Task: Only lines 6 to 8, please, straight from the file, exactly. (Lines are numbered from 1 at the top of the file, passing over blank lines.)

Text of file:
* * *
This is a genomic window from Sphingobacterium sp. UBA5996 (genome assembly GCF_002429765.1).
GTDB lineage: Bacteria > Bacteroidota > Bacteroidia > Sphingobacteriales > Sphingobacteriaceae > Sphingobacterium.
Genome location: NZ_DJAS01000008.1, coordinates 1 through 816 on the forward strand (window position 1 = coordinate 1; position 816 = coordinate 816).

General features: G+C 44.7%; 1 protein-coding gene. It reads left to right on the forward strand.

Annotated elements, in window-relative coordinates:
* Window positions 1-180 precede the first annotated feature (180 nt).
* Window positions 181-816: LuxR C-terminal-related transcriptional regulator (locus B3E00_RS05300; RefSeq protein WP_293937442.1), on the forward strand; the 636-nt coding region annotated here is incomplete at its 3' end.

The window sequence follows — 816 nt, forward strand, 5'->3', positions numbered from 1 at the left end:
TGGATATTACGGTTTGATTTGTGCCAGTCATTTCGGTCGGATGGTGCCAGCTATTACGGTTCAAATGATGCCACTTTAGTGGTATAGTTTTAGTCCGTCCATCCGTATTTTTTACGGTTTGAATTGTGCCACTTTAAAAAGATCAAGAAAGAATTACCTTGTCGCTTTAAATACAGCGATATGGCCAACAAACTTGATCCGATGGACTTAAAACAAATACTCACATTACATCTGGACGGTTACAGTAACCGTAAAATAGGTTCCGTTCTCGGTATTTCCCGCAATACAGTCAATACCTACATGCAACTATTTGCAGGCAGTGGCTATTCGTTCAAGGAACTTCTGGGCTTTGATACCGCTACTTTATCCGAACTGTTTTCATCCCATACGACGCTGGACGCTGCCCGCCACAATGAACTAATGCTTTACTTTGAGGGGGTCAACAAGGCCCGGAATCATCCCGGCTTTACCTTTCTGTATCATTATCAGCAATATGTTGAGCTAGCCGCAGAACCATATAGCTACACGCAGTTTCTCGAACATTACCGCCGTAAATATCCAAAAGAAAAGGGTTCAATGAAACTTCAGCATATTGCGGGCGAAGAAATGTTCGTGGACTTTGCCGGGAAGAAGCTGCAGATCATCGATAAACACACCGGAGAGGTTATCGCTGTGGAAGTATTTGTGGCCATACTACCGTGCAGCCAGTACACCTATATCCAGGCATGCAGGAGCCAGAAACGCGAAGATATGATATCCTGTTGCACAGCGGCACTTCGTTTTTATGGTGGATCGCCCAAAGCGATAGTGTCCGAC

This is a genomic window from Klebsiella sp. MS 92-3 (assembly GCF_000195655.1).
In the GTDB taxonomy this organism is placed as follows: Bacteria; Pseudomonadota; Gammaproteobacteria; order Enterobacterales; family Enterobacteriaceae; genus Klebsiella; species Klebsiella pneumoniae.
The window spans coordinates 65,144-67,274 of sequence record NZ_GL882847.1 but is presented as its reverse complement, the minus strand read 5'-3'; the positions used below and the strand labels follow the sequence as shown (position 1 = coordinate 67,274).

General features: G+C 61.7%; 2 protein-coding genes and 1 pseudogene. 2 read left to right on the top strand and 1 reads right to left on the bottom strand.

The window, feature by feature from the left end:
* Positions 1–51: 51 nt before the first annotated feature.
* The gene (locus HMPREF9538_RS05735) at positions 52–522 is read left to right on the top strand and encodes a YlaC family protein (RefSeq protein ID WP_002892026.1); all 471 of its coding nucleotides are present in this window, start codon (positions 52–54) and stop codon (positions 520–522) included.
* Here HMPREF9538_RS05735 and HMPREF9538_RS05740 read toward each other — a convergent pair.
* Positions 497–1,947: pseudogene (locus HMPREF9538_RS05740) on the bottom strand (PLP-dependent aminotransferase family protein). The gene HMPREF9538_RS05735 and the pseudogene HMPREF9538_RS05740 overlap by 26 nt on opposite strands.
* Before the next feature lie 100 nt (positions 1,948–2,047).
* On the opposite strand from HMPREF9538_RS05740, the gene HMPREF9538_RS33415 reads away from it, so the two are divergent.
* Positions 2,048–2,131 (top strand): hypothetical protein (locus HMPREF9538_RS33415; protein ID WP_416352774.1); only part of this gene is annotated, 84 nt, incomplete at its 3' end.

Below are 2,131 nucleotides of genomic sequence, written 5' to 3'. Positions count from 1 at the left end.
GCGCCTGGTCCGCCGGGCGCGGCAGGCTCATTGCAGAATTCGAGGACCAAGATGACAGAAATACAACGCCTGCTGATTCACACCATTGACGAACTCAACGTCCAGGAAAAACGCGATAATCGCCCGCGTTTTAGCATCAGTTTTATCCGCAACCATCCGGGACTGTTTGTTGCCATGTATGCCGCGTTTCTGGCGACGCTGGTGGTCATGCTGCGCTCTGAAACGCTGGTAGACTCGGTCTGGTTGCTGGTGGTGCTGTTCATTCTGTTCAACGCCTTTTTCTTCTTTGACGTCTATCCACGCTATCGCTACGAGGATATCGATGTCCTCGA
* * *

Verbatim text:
* Window positions 1-180 precede the first annotated feature (180 nt).
* Window positions 181-816: LuxR C-terminal-related transcriptional regulator (locus B3E00_RS05300; RefSeq protein WP_293937442.1), on the forward strand; the 636-nt coding region annotated here is incomplete at its 3' end.

The window sequence follows — 816 nt, forward strand, 5'->3', positions numbered from 1 at the left end: